Radu Sorici is a senior at UTD with a double major: Mathematics and Computer Science. He has been a participant in the international math competitions. Radu works closely with Dr. Andreescu on several projects, including AwesomeMath and the online journal Mathematical Reflections.
Magic Squares are a well-known but endlessly fascinating form of number puzzle. This should be a very accessible lecture for all students.
Dr. Yotov’s talk had all of the great elements of a Math Circle lecture. He began with a very visual and accessible discussion of one point perspective. The lecture then built upon this concept to introduce the additional complexities of two-point, three-point and even four-point perspective! By the end of the talk Dr. Yotov bridged from these ideas to the very challenging but useful concepts of projective geometry.
One of the highlights at the end of the lecture was a look at forced perspective art. The examples by Julian Beever are only possible by applying the mathematics discovered during the Renaissance and explained to us by Dr. Yotov.
For our next Math Circle we are very pleased to have Dr. Mirroslav Yotov who will speak about “Linear perspective or how Geometry helps in drawing realistic pictures”
Have you ever had troubles in drawing a picture and making the painting look natural? Well, I have! And now I know that simple rules from Geometry can help resolve this problem. It was actually the great painters of Renaissances who developed the part of Geometry, called Projective Geometry, in order to put an order in the painting process! Many masterpieces in visual arts, including movies, were made following these rules. I will share with you my excitement of what I know from Geometry, and how it is applied to the visual arts. The presentation will be accessible to people who know about straight lines, circles, planes, and spheres.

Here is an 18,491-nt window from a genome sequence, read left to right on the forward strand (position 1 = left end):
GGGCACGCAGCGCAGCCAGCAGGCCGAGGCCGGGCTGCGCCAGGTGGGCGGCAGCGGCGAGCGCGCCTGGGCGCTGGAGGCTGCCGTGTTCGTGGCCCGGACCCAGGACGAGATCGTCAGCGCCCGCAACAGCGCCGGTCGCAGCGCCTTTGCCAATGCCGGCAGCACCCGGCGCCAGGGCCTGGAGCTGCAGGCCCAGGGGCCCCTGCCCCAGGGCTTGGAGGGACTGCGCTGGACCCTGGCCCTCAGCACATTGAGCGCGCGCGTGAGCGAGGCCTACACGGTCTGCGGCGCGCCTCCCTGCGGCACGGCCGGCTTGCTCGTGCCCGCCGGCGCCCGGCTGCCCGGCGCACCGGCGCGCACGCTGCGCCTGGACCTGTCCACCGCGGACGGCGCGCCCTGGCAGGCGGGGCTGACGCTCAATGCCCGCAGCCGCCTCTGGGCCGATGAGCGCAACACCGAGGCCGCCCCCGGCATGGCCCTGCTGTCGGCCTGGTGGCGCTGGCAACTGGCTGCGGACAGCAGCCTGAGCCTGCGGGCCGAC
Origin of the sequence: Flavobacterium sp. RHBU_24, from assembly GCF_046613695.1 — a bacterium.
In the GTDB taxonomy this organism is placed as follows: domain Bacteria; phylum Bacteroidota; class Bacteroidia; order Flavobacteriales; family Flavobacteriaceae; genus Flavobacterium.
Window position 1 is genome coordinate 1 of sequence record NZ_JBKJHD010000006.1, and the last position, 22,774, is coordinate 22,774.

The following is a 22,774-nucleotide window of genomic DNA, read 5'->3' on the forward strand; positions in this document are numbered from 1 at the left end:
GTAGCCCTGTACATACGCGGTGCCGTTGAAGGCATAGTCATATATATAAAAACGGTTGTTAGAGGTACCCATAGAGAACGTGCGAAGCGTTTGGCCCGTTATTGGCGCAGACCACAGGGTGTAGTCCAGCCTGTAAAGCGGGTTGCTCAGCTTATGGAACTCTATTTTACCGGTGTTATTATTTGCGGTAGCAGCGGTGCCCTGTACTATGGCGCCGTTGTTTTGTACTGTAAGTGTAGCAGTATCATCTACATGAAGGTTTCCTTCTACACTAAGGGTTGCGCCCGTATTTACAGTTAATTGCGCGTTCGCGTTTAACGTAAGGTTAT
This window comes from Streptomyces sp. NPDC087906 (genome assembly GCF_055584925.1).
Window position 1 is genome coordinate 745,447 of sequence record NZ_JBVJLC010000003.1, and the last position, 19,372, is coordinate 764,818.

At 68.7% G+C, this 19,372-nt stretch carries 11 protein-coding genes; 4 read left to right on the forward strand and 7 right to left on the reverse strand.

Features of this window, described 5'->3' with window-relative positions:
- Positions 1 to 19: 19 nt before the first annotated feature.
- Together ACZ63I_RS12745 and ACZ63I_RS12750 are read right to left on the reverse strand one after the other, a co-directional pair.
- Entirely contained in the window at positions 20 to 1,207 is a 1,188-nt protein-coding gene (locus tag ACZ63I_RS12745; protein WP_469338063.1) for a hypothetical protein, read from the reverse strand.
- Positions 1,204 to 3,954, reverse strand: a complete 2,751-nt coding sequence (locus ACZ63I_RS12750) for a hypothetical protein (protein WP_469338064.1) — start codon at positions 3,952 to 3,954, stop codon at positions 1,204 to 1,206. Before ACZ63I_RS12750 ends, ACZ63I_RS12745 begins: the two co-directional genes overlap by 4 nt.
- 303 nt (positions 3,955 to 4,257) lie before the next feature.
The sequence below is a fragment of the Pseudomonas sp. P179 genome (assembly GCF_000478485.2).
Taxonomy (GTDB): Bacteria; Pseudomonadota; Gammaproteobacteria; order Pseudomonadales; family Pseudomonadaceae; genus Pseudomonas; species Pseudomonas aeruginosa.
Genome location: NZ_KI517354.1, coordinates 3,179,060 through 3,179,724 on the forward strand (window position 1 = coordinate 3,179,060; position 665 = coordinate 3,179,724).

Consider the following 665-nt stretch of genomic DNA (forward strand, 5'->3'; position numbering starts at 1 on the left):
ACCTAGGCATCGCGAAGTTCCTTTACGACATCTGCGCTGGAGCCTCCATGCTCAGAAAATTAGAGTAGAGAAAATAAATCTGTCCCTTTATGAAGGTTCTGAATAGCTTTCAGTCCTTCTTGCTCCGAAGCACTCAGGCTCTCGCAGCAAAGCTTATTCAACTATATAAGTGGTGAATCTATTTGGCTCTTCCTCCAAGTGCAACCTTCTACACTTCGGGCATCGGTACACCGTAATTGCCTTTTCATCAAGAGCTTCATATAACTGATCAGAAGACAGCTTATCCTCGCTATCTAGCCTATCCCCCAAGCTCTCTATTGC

Our September 18th speaker, Dr. Branislav Kisacanin, is an accomplished author. His book, Mathematical Problems and Proofs, has enjoyed very favorable reviews on Amazon:
This is a very interesting book. If you have mastered the bare essentials of set theory (through the upside down A for “for all” and the backwards E for “there exists”), AND either 1) the bare essentials of combinatorics (through Pascal’s triangle), or 2) the bare essentials of number theory (through the definition of the Moebius function and the statement of the Chinese Remainder theorem), or 3) the bare essentials of geometry (through the law of cosines), AND if you are very talented in mathematics, then this book is a “MUST READ”. It matters not whether you are a high school student or a professional mathematician. You will find new and fruitful insights and quite a few interesting problems in this book. For the beginner, there are several tantalizing (but somewhat oversimplified) references to advanced topics such as Paul Cohen’s proof of the independence of the continuum hypotheses and Wiles’ proof of Fermat’s last theorem. For the professional there are footnotes with references to little known and suprising results obtained in the 20th century. But, unlike the claims in the “editorial review”, this book neither prepares you to read the literaure nor is it a store house of exercises which will help you take your problem solving abilities to the next level. The “editorial review” is “off”, but the book is “right on”. Only the title is unfortunate. Where it will help the career mathematician is in the “beer hall” or “coffee house” or “tea time” discussions with other mathematicians. It is just chock full of beautiful little “gems” which can be shared with one’s friends. This is the kind of beautiful stuff that makes mathematics truly interesting and exciting and though I have searched for a book like this for the last 35 years, this is by far the best in its class which I have found. Dr. John Aiken, Jan 5, 2003.
The 2010-2011 season of Metroplex Math Circle will have a strong start with our first lecture by Dr. Branislav Kisačanin.
Dr. Kisačanin is a computer scientist at Texas Instruments working in the field of computer vision. In his spare time he likes to use computer vision for fun project such as his Tetris-playing robot. He loved math and physics competitions and nowadays likes to challenge his wife, kids, and friends with math problems and puzzles. Dr.Kisačanin wrote a book about selected mathematical gems:Mathematical Problems and Proofs.
Dr. Kisačanin has chosen Number Sequences as his first topic. These sequences are critical parts of the tool kit of any middle school problem solver but also offer unexplored mysteries for professional mathematicians. Following are some of the topics Dr. Kisačanin may cover in the course of his talk:
We have had many firsts at MMC from our talented and varied speakers, but I think on September 18th we will hear from the very first MMC lecturer to have built a robot to play Tetris leveraging his advanced work in vision algorithms.
Here is a terrific video talking about two of the greatest mathematical problem solvers, Fermat and Andrew Wiles. It is great insight into the life of Wiles, the genius who solved Fermat’s Last Theorem.